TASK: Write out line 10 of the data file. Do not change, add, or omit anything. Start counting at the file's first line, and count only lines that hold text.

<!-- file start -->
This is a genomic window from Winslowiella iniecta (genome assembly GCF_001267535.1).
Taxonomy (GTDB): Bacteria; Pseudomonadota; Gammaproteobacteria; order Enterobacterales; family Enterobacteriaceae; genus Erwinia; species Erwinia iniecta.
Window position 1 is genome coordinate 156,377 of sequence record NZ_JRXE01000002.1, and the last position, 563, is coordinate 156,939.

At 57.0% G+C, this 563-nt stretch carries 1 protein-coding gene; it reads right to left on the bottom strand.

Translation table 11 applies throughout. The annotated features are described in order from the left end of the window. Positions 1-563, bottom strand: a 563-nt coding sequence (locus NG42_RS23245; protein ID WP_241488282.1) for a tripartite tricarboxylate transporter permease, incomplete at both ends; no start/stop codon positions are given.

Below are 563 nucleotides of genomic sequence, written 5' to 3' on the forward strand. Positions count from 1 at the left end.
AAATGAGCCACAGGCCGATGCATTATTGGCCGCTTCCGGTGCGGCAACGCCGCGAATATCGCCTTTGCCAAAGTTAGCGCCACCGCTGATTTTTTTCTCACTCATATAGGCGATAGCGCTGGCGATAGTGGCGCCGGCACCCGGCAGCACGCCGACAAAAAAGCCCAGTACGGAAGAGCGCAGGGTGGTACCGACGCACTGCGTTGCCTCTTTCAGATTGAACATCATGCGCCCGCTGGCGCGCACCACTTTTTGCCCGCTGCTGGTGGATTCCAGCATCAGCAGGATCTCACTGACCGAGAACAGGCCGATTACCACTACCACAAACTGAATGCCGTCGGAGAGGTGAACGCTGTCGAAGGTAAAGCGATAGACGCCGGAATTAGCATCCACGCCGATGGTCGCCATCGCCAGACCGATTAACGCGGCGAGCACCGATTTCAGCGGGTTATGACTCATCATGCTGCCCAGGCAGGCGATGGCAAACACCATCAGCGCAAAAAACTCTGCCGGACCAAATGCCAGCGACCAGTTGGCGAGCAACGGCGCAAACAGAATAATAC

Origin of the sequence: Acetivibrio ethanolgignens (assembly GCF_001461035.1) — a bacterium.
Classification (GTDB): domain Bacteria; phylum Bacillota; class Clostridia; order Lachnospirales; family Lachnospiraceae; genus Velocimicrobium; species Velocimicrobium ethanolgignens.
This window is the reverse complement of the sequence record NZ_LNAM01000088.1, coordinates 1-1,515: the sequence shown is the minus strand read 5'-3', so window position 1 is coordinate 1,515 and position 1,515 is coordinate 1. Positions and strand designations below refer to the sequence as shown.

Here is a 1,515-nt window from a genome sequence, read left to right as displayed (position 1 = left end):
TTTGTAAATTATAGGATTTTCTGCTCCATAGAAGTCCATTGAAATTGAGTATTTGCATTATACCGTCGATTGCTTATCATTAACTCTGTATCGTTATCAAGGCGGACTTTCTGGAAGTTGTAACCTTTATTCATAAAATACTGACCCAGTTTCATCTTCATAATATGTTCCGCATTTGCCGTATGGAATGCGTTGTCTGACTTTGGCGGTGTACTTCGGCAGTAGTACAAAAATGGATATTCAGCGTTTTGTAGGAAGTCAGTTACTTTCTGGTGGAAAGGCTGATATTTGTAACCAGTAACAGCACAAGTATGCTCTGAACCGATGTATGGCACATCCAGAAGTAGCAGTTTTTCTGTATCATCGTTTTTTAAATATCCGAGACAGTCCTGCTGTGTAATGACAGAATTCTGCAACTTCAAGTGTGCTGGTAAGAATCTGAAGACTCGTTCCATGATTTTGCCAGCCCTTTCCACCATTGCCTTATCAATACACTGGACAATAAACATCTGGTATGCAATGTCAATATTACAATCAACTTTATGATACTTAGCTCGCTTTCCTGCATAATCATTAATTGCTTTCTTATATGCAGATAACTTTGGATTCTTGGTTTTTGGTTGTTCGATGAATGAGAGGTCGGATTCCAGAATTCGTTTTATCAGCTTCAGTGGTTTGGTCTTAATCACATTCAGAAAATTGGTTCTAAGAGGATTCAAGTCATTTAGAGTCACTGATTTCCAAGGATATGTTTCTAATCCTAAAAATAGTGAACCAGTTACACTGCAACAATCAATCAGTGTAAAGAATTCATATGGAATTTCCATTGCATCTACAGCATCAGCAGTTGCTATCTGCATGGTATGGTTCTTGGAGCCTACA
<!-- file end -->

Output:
This window is the reverse complement of the sequence record NZ_LNAM01000088.1, coordinates 1-1,515: the sequence shown is the minus strand read 5'-3', so window position 1 is coordinate 1,515 and position 1,515 is coordinate 1. Positions and strand designations below refer to the sequence as shown.